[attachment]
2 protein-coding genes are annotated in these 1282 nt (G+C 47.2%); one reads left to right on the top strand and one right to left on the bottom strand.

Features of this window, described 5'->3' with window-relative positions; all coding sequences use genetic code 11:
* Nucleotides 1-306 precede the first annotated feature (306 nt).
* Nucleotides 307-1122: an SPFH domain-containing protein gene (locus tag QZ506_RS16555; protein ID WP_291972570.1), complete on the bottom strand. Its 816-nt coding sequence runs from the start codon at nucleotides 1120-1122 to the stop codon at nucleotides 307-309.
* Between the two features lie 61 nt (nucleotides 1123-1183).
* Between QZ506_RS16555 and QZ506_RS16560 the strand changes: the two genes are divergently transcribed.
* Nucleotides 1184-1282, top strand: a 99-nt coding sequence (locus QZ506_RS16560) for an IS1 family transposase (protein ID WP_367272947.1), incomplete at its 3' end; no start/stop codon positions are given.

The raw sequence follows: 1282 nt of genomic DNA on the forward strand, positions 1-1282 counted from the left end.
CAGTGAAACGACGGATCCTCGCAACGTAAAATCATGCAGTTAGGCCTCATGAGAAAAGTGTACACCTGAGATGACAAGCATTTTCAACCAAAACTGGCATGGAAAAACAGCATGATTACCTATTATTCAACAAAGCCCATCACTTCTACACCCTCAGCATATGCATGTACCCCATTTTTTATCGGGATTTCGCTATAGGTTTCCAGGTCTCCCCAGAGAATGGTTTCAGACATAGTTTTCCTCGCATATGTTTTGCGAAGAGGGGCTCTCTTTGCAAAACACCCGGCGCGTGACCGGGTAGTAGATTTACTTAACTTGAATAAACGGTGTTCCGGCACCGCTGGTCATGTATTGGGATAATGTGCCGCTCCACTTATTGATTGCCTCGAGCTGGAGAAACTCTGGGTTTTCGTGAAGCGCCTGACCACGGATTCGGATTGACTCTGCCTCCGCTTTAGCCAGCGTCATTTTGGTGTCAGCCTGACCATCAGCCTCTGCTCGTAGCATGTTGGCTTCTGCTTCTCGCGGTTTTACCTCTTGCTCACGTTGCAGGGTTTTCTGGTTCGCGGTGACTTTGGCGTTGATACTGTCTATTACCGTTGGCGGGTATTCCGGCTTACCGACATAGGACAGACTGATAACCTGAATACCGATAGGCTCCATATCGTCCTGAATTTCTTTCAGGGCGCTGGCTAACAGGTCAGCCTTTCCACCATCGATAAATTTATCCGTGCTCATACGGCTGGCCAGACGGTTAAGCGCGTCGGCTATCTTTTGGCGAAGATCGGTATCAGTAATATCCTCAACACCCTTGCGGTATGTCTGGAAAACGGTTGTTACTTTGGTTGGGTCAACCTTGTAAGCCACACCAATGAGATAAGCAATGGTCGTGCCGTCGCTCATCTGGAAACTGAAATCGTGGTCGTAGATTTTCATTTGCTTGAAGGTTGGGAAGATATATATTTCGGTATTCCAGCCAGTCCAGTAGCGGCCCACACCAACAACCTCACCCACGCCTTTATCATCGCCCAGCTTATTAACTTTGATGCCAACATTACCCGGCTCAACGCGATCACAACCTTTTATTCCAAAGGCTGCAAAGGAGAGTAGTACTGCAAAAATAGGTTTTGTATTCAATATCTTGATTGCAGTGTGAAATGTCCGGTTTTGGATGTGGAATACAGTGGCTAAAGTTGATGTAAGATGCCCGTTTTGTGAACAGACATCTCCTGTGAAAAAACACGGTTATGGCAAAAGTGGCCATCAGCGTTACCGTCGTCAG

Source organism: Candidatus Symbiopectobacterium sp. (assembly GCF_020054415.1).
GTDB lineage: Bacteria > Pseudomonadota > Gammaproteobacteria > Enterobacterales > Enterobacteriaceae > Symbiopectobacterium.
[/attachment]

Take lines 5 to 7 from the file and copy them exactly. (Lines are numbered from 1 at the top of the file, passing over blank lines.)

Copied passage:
* Between the two features lie 61 nt (nucleotides 1123-1183).
* Between QZ506_RS16555 and QZ506_RS16560 the strand changes: the two genes are divergently transcribed.
* Nucleotides 1184-1282, top strand: a 99-nt coding sequence (locus QZ506_RS16560) for an IS1 family transposase (protein ID WP_367272947.1), incomplete at its 3' end; no start/stop codon positions are given.